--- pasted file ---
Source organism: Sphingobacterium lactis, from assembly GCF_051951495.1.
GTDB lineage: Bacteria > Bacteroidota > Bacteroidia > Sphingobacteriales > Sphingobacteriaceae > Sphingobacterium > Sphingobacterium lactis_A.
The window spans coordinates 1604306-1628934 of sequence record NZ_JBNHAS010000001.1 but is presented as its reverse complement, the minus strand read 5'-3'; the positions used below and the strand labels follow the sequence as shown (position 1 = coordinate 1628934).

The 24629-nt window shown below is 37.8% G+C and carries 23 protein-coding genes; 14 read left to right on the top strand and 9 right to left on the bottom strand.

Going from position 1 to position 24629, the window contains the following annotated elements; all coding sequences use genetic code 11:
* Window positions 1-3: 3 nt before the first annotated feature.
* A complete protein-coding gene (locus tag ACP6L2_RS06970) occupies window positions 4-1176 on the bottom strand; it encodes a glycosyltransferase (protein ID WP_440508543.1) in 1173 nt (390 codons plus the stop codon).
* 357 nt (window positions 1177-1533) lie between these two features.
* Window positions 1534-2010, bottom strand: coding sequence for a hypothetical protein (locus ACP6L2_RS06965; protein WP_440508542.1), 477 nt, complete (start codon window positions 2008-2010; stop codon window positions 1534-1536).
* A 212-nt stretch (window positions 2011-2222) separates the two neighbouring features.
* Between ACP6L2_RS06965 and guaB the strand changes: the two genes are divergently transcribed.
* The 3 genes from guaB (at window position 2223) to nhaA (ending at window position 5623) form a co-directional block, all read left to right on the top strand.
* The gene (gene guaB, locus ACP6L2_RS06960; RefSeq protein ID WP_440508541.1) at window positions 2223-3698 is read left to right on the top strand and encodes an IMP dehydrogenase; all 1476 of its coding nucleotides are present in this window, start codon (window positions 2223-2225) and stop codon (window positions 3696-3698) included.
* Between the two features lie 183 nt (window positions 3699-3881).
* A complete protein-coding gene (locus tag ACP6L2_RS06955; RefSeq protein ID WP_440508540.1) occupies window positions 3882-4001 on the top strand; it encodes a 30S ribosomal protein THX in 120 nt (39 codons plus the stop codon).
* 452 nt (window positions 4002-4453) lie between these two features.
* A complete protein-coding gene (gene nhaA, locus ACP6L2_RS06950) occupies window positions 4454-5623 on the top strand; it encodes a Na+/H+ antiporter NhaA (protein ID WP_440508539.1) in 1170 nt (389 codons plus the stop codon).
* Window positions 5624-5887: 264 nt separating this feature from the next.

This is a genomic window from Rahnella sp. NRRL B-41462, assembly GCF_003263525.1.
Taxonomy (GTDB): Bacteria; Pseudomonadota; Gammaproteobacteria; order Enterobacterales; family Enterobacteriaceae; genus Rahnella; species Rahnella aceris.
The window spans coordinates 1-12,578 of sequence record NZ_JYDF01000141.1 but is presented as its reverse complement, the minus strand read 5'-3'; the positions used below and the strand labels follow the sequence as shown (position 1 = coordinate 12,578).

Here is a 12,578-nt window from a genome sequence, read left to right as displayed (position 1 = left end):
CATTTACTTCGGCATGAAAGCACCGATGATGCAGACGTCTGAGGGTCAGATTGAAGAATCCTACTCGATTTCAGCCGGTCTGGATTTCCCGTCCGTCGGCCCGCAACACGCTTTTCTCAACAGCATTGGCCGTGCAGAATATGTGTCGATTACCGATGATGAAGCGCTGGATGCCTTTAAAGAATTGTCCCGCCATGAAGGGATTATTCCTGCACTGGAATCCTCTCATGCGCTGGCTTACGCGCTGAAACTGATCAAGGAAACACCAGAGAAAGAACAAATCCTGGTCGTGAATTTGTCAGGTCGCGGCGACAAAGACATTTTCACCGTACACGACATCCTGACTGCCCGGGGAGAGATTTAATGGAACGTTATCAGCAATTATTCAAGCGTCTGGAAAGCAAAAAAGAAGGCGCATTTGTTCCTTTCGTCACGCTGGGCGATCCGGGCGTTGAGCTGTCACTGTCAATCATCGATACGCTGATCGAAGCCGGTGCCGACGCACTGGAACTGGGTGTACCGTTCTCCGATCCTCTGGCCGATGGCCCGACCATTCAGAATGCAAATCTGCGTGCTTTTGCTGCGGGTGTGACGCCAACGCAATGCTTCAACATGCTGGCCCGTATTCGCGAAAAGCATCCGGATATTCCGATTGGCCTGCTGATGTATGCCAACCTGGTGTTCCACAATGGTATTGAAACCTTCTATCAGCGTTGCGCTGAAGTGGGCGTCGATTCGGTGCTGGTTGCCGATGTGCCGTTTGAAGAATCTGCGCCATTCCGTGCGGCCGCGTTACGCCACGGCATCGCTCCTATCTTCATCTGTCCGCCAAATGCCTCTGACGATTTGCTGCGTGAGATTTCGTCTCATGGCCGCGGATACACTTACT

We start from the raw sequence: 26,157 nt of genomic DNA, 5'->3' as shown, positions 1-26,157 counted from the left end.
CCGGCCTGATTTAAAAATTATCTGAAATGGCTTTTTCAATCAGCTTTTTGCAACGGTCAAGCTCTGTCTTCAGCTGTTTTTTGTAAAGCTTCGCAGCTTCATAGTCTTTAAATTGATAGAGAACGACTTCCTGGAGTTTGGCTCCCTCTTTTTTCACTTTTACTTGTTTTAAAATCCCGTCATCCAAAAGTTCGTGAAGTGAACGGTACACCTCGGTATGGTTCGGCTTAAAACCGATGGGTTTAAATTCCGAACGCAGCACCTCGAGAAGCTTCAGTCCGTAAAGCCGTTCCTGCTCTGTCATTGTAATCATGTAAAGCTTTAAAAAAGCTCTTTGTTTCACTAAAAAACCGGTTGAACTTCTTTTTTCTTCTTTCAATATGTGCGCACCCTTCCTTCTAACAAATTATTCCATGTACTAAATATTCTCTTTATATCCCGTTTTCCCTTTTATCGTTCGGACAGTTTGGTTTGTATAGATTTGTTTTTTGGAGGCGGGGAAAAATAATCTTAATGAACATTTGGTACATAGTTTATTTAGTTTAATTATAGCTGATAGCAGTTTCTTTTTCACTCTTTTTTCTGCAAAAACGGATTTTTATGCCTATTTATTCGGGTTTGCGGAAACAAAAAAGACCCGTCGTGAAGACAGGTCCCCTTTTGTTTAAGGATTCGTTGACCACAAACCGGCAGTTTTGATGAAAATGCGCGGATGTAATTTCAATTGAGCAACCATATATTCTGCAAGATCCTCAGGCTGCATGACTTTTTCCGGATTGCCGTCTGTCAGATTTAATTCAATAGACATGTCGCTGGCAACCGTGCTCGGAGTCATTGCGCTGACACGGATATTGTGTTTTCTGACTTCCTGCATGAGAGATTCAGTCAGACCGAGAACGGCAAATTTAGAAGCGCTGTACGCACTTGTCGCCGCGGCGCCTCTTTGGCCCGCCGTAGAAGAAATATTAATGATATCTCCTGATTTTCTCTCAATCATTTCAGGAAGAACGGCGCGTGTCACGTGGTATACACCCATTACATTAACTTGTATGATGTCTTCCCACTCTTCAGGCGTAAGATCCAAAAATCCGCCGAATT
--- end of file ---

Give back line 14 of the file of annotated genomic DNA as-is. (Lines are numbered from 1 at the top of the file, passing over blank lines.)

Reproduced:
* Between the two features lie 183 nt (window positions 3699-3881).